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Pre-sessionals 39th session

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					                BRIEFING FROM GLOBAL INITIATIVE
          TO END ALL CORPORAL PUNISHMENT OF CHILDREN

            BRIEFING FOR THE COMMITTEE ON THE RIGHTS OF THE CHILD
                  PRE-SESSIONAL WORKING GROUP – May/June 2010
                      From Peter Newell, Coordinator, Global Initiative
                             info@endcorporalpunishment.org

SUDAN (third/fourth report – CRC/C/SDN/3-4)
Corporal punishment in the home
Corporal punishment is lawful in the home in Northern Sudan. Provisions against violence and abuse
in the Child Act of Northern Sudan (2009) are not interpreted as prohibiting all corporal punishment in
childrearing.
Corporal punishment is unlawful in the home in Southern Sudan under article 21 of the Interim
Constitution of Southern Sudan (2005) and section 21 of the Child Act of Southern Sudan (2008).


Corporal punishment outside the home
Corporal punishment is prohibited in schools in Northern Sudan under the Child Act of Northern
Sudan (information unconfirmed). It is prohibited in schools in Southern Sudan under article 21 of the
Interim Constitution of Southern Sudan and section 21 of the Child Act of Southern Sudan.
In the penal system, corporal punishment is unlawful as a sentence for crime under the Child Act in
Northern Sudan (information unconfirmed, including the application of the prohibition to crimes under
Islamic law) – but it is lawful as a disciplinary measure in penal institutions. In Southern Sudan, the
Child Act prohibits corporal punishment as a sentence for crime and as a disciplinary measure in penal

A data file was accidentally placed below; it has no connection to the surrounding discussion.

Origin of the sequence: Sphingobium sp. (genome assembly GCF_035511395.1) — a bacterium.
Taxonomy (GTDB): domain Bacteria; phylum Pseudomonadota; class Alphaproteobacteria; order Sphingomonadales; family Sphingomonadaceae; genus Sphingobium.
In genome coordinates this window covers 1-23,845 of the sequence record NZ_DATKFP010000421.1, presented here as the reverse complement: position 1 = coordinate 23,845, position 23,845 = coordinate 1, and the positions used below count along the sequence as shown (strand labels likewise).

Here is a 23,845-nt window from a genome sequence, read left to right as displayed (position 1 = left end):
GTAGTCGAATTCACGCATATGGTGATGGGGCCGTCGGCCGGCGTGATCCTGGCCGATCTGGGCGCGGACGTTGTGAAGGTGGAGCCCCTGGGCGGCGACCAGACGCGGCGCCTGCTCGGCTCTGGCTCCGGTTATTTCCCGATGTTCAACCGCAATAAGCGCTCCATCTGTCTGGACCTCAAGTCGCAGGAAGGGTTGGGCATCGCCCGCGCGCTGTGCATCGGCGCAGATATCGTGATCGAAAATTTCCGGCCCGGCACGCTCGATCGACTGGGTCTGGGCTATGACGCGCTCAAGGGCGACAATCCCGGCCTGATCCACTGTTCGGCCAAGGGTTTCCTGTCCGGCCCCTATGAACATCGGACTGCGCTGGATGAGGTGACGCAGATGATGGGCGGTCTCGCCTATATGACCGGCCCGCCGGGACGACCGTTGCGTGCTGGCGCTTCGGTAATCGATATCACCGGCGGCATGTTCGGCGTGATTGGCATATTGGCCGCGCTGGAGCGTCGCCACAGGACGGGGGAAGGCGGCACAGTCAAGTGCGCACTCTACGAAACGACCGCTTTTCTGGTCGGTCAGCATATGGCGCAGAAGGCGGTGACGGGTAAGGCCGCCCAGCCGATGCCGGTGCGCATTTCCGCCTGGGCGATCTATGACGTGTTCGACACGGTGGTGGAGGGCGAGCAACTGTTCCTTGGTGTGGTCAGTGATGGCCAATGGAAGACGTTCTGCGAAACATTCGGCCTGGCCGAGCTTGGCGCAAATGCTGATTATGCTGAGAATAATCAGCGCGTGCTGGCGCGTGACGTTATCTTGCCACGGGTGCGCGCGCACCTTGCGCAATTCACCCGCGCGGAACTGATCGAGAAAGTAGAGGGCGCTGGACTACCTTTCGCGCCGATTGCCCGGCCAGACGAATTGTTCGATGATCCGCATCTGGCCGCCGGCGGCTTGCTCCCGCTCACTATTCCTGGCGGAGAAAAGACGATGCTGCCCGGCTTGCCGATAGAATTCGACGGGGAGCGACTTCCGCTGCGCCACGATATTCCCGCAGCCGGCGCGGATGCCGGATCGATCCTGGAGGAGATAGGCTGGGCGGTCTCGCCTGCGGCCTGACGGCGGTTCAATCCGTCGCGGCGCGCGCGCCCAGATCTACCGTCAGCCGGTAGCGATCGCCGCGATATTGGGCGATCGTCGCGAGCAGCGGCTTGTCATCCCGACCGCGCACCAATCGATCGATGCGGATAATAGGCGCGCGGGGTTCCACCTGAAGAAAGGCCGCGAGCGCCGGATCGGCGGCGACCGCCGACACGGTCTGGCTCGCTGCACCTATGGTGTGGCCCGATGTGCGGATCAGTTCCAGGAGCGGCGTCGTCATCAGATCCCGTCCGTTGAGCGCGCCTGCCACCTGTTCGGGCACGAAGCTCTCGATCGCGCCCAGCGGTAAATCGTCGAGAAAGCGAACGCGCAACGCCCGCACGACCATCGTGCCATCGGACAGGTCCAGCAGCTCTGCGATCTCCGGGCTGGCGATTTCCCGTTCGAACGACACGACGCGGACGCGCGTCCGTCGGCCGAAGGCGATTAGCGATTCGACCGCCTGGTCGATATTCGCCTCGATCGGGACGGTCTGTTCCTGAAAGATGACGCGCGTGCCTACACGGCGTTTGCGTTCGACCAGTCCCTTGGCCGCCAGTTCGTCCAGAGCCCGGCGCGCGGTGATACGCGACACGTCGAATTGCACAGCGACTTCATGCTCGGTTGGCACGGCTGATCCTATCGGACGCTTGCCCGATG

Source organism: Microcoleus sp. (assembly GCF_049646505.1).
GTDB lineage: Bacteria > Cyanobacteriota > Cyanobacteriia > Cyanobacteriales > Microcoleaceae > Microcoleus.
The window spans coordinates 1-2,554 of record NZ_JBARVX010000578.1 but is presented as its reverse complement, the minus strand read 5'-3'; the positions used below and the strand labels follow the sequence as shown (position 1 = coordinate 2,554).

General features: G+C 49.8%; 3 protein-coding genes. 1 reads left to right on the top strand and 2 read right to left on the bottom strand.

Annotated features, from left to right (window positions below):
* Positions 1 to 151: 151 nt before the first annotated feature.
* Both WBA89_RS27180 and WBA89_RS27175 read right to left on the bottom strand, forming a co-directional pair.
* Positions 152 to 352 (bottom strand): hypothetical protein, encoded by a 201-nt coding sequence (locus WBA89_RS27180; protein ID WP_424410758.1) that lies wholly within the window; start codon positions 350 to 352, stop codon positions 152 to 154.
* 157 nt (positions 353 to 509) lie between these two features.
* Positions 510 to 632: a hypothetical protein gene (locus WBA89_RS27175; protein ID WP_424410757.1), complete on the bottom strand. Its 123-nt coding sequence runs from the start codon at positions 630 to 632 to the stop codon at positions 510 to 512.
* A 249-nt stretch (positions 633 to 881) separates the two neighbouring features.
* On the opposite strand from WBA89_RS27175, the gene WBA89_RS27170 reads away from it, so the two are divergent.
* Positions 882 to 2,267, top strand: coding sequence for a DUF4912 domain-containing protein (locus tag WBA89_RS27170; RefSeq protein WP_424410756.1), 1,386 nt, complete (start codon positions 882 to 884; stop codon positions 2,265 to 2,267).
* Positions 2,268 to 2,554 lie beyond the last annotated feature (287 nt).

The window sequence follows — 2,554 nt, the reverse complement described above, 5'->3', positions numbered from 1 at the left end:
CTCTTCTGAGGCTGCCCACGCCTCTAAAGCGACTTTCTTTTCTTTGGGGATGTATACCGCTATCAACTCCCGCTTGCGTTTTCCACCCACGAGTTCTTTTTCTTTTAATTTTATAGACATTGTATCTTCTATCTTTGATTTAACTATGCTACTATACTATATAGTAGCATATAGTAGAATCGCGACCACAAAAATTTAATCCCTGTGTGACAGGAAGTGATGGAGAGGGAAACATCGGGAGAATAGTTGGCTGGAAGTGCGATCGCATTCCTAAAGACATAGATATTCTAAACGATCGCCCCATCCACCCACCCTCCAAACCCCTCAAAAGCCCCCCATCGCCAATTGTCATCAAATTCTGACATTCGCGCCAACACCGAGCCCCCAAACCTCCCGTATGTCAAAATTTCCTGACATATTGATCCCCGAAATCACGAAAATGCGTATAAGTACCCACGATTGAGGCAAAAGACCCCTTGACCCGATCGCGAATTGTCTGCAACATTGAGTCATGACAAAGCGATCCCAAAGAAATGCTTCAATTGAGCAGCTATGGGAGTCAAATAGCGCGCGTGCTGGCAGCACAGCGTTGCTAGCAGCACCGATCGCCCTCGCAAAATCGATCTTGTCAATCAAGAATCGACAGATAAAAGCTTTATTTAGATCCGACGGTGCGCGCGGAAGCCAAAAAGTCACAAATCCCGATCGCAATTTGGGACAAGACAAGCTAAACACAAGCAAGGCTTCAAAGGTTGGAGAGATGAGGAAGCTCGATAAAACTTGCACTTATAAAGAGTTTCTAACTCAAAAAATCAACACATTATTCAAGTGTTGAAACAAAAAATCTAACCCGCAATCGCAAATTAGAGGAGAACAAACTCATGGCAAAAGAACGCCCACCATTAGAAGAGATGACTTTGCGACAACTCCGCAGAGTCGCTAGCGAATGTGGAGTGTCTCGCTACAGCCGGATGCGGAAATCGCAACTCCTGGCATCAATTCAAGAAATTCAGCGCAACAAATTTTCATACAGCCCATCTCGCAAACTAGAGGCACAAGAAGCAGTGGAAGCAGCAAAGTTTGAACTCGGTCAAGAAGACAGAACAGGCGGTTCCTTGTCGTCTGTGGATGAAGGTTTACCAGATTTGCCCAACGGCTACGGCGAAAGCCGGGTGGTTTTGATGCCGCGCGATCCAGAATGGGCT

institutions (sections 21 and 181). It is also prohibited in penal institutions in article 21 of the Interim
Constitution of Southern Sudan.
Corporal punishment is lawful in alternative care settings in Northern Sudan. In Southern Sudan, it is
prohibited in alternative care settings under article 21 of the Interim Constitution of Southern Sudan
and section 21 of the Child Act (see above).
Research by Save the Children Sweden in Sudan found the most common form of corporal punishment
by teachers and parents to be whipping (87%). Reasons for being beaten by teachers included late
arrival (41%) and failure to complete homework or recite Koranic verses (45%); 89% of children in
Koranic schools gave the main reason for corporal punishment as imperfect recitation of Koranic
verses. In the home, reasons included disobedience (36%), persistent demands (28%) and making loud
noises (24%); 89% of interviewed parents believed corporal punishment to be the best way to
discipline their children. In the reformatories and custody centres visited, 65% of juvenile offenders
said they had received corporal punishment at some stage of the juvenile justice process; 87% of those
interviewed while in custody said they had been beaten by police to obtain a confession.1


The Human Rights Committee has twice expressed concern at judicial corporal punishment,
including flogging, amputation and stoning, and recommended its abolition – in 1997 in its
concluding observations on the state party’s second report (CCPR/C/79/Add.85, para. 9) and in
2007 on the third report (CCPR/C/SDN/CO/3, para. 10). In 2000, the Committee on Economic,
Social and Cultural Rights recommended abolition of corporal punishment of women under the
Public Order Act 1996 (E/C.12/1/Add.48, Concluding observations on initial report, paras. 24
1
 Save the Children Sweden (2005), Ending Physical and Psychological Punishment against Children: Sudan, Ethiopia:
Save the Children Sweden
and 34). The Committee on the Rights of the Child has made recommendations to prohibit and
eliminate corporal punishment of children three times – twice in 1993 (CRC/C/15/Add.6,
Preliminary observations on initial report, para. 7 and CRC/C/15/Add.10, Concluding
observations on initial report, para. 17) and in 2002 (CRC/C/15/Add.190, Concluding
observations on second report, paras. 35, 36 and 70). In light of General Comment No. 8 and the
importance of eradicating this form of violence given by the UN Secretary General’s Study on
Violence against Children, we hope the Committee on the Rights of the Child will again urge the
state party to prohibit corporal punishment in all settings, including the home, as a matter of
urgency.

				
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